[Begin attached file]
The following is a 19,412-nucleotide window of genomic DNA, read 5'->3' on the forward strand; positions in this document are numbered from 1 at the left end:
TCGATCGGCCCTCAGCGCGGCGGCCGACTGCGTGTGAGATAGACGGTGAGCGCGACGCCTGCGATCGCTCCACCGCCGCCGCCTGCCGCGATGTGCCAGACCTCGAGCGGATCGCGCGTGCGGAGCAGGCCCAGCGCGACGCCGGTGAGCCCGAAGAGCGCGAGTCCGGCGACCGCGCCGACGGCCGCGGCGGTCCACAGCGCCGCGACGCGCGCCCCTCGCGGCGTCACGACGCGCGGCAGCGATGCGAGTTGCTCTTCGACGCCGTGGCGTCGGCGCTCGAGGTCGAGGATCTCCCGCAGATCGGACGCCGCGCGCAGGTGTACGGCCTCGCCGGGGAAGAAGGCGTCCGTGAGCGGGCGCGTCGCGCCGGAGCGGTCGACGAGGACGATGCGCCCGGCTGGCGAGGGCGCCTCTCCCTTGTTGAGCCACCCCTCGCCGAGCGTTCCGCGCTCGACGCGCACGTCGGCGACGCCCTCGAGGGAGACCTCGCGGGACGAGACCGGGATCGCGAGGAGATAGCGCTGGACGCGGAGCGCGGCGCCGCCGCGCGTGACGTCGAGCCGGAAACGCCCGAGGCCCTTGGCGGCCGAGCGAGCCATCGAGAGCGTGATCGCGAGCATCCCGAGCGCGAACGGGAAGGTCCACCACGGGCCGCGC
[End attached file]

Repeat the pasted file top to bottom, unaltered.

The following is a 19,412-nucleotide window of genomic DNA, read 5'->3' on the forward strand; positions in this document are numbered from 1 at the left end:
TCGATCGGCCCTCAGCGCGGCGGCCGACTGCGTGTGAGATAGACGGTGAGCGCGACGCCTGCGATCGCTCCACCGCCGCCGCCTGCCGCGATGTGCCAGACCTCGAGCGGATCGCGCGTGCGGAGCAGGCCCAGCGCGACGCCGGTGAGCCCGAAGAGCGCGAGTCCGGCGACCGCGCCGACGGCCGCGGCGGTCCACAGCGCCGCGACGCGCGCCCCTCGCGGCGTCACGACGCGCGGCAGCGATGCGAGTTGCTCTTCGACGCCGTGGCGTCGGCGCTCGAGGTCGAGGATCTCCCGCAGATCGGACGCCGCGCGCAGGTGTACGGCCTCGCCGGGGAAGAAGGCGTCCGTGAGCGGGCGCGTCGCGCCGGAGCGGTCGACGAGGACGATGCGCCCGGCTGGCGAGGGCGCCTCTCCCTTGTTGAGCCACCCCTCGCCGAGCGTTCCGCGCTCGACGCGCACGTCGGCGACGCCCTCGAGGGAGACCTCGCGGGACGAGACCGGGATCGCGAGGAGATAGCGCTGGACGCGGAGCGCGGCGCCGCCGCGCGTGACGTCGAGCCGGAAACGCCCGAGGCCCTTGGCGGCCGAGCGAGCCATCGAGAGCGTGATCGCGAGCATCCCGAGCGCGAACGGGAAGGTCCACCACGGGCCGCGC